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Canada broadens global wheat markets


The Canadian International Grains Institute (Cigi) and Cereals Canada has published a wheat and durum market analysis that urges Canada to look outside traditional markets to grow its cereals export industry.

The study, conducted by market research firm LMC International, claims that Canadian wheat is known for its consistency, high quality and cleanliness around the world, and this brand differentiates it from competitors’ products in long-standing markets like North America and Japan. However, more needs to be done in coming years if we wish to keep pace with competitors like the United States and Australia in key growth markets, says Cam Dahl, president of Cereals Canada.

“If we’re going to pursue growth, then we are going to have to look outside of those traditional markets for Canada Western Red Spring (CWRS) wheat and amber durum and carry that differentiation and branding into other markets, such as West Africa,” Dahl says.

West African nations, as well as important South American markets, will be high on Team Canada’s priority list for trade missions this fall and winter. Team Canada refers to a collaborative effort between Cereals Canada, Cigi, the Canadian Grain Commission, industry representatives, and Canadian wheat and durum growers, which sends representatives of each of these groups on trade missions around the world. Team Canada’s first trade mission, in 2014-2015, helped promote the Canadian wheat and durum industry to 20 countries.

This fall and winter, Team Canada will hit the road, meeting with customers, government officials and agencies in the United States, Korea, Japan, and West African nations Ghana and Ivory Coast, as well as countries in North Africa, the Mideast and South America.

Dahl says there’s potential to expand Canada’s market for prairie spring wheat in South America, because this class meets particular demands of the South American market. And in West Africa, there is strong potential to emphasize the different uses for CWRS as an enhancer of wheat purchased from other countries.

According to JoAnne Buth, chief executive officer at Cigi, West and sub-Saharan Africa is a very interesting market for Team Canada. Once French or English colonial nations, there is a market in these countries for high-quality baked breads rather than traditional flatbreads. “Just before I came on with Cigi, the staff did an investigative mission to Africa to look at where wheat was going, and Nigeria has some of the largest mills in the world,” Buth says. “My colleagues saw some of the opportunities and thought this was where there was going to be great growth and demand.”

Canada needs to get moving to meet that demand. According to Buth, the United States and Black Sea nations are Canada’s chief competitors in West Africa. Though Canada’s wheat is of higher consistency and quality than wheat from the United States, it is sometimes used as the strong component in blends with Black Sea wheat.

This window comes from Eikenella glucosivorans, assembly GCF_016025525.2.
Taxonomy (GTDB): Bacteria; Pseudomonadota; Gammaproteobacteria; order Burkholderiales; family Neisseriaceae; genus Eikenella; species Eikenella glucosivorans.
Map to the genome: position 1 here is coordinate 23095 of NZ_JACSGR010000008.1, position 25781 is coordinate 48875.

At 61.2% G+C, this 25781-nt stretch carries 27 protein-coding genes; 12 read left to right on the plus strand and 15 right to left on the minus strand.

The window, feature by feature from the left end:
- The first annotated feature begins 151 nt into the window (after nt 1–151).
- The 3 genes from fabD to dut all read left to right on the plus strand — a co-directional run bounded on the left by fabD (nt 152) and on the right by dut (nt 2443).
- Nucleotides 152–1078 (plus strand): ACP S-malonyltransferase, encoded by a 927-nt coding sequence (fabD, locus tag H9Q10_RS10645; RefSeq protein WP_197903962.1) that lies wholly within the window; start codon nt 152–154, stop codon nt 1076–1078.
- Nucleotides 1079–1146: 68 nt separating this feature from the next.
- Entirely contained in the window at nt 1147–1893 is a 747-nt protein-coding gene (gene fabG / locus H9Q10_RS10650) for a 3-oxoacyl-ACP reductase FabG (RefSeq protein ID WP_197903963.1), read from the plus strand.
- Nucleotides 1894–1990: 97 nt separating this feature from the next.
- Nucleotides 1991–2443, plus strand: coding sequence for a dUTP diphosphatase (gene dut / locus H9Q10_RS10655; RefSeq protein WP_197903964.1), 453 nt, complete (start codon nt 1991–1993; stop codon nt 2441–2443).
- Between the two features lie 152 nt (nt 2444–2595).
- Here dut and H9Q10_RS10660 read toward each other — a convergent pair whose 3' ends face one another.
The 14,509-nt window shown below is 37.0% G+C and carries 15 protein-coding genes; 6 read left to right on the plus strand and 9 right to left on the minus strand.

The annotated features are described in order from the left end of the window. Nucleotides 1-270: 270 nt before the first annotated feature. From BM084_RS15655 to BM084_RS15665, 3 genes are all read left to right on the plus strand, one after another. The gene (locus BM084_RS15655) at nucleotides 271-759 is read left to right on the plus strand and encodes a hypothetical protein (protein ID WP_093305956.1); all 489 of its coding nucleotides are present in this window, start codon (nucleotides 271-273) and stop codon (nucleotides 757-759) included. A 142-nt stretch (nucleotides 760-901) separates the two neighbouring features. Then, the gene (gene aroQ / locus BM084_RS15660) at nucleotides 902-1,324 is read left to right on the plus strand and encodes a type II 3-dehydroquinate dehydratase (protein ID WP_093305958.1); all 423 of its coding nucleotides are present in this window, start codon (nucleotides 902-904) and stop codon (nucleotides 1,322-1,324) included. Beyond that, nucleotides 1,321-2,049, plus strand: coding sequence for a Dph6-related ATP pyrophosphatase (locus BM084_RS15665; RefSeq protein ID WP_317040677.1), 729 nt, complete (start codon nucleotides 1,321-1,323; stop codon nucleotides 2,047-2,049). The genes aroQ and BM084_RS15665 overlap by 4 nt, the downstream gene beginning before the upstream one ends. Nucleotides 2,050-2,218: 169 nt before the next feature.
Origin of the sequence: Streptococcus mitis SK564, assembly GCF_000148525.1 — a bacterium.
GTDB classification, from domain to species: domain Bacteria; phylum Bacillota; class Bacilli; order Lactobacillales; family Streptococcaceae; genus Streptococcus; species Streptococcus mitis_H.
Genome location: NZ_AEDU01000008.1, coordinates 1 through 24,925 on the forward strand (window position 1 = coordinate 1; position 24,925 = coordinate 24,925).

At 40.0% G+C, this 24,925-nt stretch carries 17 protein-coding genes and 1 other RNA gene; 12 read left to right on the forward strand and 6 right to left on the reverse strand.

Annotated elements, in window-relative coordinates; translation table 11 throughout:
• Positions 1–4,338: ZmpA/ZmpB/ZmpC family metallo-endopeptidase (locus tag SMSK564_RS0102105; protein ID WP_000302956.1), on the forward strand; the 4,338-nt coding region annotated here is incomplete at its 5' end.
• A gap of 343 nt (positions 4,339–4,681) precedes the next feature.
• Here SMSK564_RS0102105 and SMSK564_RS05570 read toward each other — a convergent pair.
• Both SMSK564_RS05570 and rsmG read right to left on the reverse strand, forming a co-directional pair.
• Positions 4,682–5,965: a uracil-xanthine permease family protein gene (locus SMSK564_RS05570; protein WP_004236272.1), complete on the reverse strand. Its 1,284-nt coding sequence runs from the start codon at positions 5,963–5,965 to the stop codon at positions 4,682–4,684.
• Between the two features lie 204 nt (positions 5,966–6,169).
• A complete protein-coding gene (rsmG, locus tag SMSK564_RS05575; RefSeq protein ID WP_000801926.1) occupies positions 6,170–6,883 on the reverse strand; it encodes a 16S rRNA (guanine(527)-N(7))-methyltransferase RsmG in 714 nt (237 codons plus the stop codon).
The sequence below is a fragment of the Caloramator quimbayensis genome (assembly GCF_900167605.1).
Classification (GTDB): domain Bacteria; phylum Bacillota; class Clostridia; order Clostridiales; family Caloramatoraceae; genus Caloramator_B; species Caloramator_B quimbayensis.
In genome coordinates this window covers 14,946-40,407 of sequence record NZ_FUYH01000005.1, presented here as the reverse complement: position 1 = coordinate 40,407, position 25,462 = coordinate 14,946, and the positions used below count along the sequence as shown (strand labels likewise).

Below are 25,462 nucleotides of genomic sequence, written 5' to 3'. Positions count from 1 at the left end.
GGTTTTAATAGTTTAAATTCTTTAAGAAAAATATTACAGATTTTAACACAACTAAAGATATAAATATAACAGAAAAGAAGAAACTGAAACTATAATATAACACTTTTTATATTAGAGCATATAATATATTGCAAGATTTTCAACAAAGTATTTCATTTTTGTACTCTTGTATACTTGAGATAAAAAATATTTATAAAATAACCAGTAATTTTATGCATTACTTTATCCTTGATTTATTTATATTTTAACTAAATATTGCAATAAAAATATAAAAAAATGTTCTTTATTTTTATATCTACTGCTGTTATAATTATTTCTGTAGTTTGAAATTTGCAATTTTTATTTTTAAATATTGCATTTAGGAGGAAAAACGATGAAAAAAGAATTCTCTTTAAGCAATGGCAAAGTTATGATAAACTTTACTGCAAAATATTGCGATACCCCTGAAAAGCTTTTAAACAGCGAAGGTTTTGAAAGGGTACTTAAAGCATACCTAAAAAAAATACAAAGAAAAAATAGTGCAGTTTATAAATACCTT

In Southeast Asia, Australia is our chief competitor for white wheats; in recent years, Australia’s production of white wheats has significantly improved.

Market support
Team Canada’s missions are not just about grabbing market share. An important aspect of Team Canada’s trade missions is market support, Buth says. Prior to Team Canada’s trade missions each year, Cigi runs a full analysis on samples from all of its wheat grades, so Team Canada can present up-to-date data on the current crop’s qualities.

“The tests look at protein content and quality and gluten strength. The samples are milled, flour is tested and we produce end products like bread, pasta and noodles,” Buth says. “Then we’re able to provide customers with the technical information that they’ll need, from the water absorption to the volume and size of the loaf, as well as loaf colour and pasta colour.”

As part of that market support, the Canadian producers on each trip take an active role in discussing their on-farm practices and answering questions on wheat quality and cleanliness.

“Growers are a very important part of the team that goes. When a grower stands up to talk about their operation, there is silence in the room,” Buth says. “Buyers, millers and users are always fascinated by where the product comes from, and there’s enormous value in hearing from the producer.”

But beyond customers listening to Canadians representing our wheat and durum, Dahl says it’s critical that Canada listens to the needs of end-users if our markets are to expand. “As an industry, we have to pay attention to what the customer wants. Everybody in the value chain needs to be happy, which is another way of saying profitable,” he says. “That includes the companies developing new varieties, that includes the farmers growing them. If customers don’t like them we’re not going to have anywhere to sell them.”

Buth says that post-Canadian Wheat Board, there was concern about what would happen to the Canadian brand. “The report made clear there is a Canadian brand. And our growers are the start of all this, producing high-quality wheat.”

And, Buth adds, growers will play a crucial role in Canada’s continued market expansion abroad. “If we’re going to develop new markets and classes, we have to pay attention to how competitive we’re going to be, and we want grower participation in those conversations.”  


December 11, 2015  By Julienne Isaacs


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